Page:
Embedded Web Server

Configuring Azkarra embedded web server

1 Introduction

Azkarra packs with an embedded web server that exposes several REST endpoints allowing you to deploy, manage and monitor your Kafka Streams topologies. In addition, the embedded web server is also used to execute interactive queries.

Internally Azkarra relies on Undertow a high performance non-blocking web-server.

2 Enabling Web Server

The embedded web server will be automatically enabled if your main Java class is annotated with either @AzkarraStreamsApplication or @EnableEmbeddedHttpServer.

Example :

@AzkarraStreamsApplication
public class SimpleStreamsApp {

    public static void main(final String[] args) {
        AzkarraApplication.run(SimpleStreamsApp.class, args);
    }
}

In addition, the embedded web server can be enable using the AzkarraApplication#enableHttpServer() method.

var serverConfig = ServerConfig
    .newBuilder()
    .setListener("localhost")
    .setPort(8080)
    .build();

application.enableHttpServer(true, serverConfig)

3 Configuration

Example :

azkarra {
  ...	
  server {
    listener = localhost
    port = 8080
    headless = false
    // These information will be exposes through the http endpoint GET /info
    info {
      app {
        name = "@project.name@"
        description = "@project.description@"
        version = "@project.version@"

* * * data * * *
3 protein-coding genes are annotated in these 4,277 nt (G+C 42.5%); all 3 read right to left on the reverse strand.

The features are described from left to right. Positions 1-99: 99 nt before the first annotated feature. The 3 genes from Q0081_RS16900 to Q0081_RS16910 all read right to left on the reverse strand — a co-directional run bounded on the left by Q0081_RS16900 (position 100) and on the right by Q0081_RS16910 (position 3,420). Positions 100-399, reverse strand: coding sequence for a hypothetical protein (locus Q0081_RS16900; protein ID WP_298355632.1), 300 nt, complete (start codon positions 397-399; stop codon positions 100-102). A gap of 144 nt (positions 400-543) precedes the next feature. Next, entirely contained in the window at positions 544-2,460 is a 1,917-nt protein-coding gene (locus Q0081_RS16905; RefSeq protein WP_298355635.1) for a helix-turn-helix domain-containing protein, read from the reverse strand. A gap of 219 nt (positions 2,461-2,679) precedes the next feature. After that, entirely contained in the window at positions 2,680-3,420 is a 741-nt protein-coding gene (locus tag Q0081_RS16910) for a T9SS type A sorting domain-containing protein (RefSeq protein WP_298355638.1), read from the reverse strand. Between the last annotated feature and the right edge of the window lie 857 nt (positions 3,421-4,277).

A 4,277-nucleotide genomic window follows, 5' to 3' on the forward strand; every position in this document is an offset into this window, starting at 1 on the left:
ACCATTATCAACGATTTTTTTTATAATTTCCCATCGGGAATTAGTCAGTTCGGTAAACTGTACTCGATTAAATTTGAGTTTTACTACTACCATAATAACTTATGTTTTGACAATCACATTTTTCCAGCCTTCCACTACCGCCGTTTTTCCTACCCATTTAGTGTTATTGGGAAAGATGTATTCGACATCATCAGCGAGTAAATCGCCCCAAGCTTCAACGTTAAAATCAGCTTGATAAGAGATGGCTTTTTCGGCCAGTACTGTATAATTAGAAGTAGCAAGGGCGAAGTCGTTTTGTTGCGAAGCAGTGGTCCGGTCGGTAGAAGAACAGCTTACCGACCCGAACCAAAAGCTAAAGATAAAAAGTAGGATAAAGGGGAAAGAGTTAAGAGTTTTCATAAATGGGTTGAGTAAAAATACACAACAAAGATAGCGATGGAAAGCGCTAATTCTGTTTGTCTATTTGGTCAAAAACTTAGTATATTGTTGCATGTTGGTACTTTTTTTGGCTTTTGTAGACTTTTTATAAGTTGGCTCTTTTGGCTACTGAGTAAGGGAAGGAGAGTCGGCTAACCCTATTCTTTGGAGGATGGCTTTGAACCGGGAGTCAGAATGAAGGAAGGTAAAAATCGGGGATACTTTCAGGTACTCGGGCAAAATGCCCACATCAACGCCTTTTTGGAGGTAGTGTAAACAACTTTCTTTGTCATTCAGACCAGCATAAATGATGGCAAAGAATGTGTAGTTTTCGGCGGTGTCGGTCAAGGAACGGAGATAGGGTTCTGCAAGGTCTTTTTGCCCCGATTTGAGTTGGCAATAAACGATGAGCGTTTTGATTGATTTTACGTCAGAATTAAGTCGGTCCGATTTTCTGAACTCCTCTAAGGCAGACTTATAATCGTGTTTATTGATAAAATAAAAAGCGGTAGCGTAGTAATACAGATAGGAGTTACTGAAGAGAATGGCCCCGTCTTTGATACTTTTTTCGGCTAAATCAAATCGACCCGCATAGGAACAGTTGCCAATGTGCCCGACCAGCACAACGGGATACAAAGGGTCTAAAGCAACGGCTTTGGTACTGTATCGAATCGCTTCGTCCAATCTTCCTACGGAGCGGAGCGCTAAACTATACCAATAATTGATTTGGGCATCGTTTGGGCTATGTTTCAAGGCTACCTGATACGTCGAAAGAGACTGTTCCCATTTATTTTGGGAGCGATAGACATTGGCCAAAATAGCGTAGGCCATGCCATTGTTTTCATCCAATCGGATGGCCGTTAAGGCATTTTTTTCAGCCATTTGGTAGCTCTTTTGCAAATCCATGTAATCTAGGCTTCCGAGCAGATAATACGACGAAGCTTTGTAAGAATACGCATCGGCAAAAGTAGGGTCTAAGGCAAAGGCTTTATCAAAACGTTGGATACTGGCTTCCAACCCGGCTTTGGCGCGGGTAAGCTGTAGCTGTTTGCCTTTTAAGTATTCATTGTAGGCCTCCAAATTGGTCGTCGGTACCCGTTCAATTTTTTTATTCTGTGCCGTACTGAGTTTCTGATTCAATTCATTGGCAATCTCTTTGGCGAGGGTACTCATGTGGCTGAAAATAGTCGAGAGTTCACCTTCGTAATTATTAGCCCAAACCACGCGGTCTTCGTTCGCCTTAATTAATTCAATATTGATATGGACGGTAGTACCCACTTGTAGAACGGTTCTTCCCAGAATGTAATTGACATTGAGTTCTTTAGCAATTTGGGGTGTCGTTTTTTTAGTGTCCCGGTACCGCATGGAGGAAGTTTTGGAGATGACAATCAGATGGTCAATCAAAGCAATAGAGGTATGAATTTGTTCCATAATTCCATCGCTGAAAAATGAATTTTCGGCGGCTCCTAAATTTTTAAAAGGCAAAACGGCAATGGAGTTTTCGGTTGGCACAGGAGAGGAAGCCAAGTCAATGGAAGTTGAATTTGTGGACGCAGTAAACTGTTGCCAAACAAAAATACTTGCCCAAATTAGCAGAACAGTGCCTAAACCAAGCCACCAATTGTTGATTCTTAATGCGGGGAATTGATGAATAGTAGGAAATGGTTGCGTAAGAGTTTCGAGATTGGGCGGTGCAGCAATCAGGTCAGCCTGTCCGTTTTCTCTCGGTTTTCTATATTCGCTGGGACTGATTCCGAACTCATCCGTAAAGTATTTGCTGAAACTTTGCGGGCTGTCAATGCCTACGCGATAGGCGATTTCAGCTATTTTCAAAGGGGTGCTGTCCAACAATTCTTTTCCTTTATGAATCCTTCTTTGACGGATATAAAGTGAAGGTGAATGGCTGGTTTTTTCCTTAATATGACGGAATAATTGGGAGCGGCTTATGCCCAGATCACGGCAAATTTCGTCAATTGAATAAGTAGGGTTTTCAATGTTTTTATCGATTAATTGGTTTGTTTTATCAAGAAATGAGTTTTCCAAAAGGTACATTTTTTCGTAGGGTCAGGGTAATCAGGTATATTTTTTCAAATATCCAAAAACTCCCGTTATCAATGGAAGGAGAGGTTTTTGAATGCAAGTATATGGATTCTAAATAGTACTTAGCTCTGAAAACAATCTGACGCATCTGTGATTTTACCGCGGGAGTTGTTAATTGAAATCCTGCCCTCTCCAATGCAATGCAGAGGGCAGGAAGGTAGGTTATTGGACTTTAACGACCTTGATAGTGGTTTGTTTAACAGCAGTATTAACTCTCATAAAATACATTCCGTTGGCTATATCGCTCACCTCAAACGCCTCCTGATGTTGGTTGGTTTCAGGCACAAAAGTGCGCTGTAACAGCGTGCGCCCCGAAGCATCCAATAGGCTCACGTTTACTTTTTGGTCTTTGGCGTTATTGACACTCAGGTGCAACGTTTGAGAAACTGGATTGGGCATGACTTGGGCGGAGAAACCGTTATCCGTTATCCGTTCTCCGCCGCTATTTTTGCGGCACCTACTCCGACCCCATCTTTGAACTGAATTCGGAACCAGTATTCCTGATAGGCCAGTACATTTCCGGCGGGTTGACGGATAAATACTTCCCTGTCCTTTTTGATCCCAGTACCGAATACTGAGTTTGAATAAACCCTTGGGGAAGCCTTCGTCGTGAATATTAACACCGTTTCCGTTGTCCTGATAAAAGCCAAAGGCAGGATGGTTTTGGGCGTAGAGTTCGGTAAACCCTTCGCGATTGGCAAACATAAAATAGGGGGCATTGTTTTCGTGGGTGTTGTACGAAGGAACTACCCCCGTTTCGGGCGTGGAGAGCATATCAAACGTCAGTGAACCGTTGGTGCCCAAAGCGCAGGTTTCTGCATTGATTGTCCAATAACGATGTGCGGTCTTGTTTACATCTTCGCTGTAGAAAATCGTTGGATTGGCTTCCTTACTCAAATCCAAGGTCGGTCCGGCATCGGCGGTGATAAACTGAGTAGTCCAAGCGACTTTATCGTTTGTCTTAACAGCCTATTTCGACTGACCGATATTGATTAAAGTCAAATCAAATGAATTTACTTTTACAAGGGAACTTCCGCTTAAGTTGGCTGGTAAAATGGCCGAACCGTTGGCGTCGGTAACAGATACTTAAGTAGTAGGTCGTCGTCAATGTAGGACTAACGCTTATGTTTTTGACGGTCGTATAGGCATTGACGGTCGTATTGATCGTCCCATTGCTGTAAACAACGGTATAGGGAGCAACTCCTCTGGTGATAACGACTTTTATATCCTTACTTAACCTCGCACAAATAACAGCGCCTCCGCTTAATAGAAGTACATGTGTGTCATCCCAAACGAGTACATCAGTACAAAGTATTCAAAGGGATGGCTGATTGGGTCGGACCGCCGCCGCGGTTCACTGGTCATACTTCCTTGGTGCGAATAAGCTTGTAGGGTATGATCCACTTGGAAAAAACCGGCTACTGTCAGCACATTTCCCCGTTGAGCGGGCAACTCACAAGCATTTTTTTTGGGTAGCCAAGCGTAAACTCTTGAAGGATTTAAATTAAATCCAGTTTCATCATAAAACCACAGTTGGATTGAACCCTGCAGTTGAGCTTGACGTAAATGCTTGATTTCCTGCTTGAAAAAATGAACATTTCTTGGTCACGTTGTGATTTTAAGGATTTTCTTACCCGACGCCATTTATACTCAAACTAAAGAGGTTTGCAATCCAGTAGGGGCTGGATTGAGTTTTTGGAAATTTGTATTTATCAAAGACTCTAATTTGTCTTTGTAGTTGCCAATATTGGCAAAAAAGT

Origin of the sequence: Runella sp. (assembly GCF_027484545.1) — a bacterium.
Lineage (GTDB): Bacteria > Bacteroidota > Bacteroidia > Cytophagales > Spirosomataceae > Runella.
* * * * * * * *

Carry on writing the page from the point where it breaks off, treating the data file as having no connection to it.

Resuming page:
encoding = "@project.build.sourceEncoding@"
        java.version = "@java.version@"
      }
    }
  }
}

3 JSON Serialization

Azkarra allows you to run interactive queries to retrieve data from the state stores of Kafka Streams instances. Records are returned in JSON format, using the Jackson serialization library.

3.1 Registering custom Jackson Module

Azkarra defines several JSON serializers that are provided by the module azkarra-json-serializers on which the Azkarra server depends.

<dependency>
	<groupId>io.streamthoughts</groupId>
	<artifactId>azkarra-json-serializers</artifactId>
	<version>${azkarra.version}</version>
</dependency>

While these serializers are sufficient in most of the cases, you may have the need to provide your own custom serializers in order to use the interactive queries.

Therefore, Azkarra will automatically register all components that implements the Module interface into the internal ObjectMapper instance used for JSON serializaton. This allows you to register custom record serializers for interactive queries.

Example using @Component:

@Factory
public class JacksonModuleFactory {

	@Component
	public Module customModule() {
		var module = new SimpleModule();
		module.addSerializer(MyCustomType.class, new MyCustomSerializer());
		return module;
	}
}

Example using AzkarraContext#register():

 context.registerComponent(Module.class, () -> {
        SimpleModule module = new SimpleModule();
        module.addSerializer(MyCustomType.class, new MyCustomSerializer());
        return module;
});

4 REST Extensions

Azkarra already exposes several REST endpoints that you can use to monitor and manage lifecycle of Kafka Streams instances. But sometimes, you may want to expose additional REST endpoints to extend Azkarra capabilities.

Azkarra provides a mechanism, called REST extensions, that allows you to register JAX-RS resources that will be loaded and initialized by the Undertow server.

For adding REST extensions, you will first have to set the server.rest.extensions property to true. Then, you will have to implement the AzkarraRestExtension interface.

The AzkarraRestExtension :

/**
 * A pluggable interface to allow registration of new JAX-RS resources like REST endpoints.
 * The implementations are discovered using the standard Java {@link java.util.ServiceLoader} mechanism.
 *
 * Hence, the fully qualified name of the extension classes that implement the {@link AzkarraRestExtension}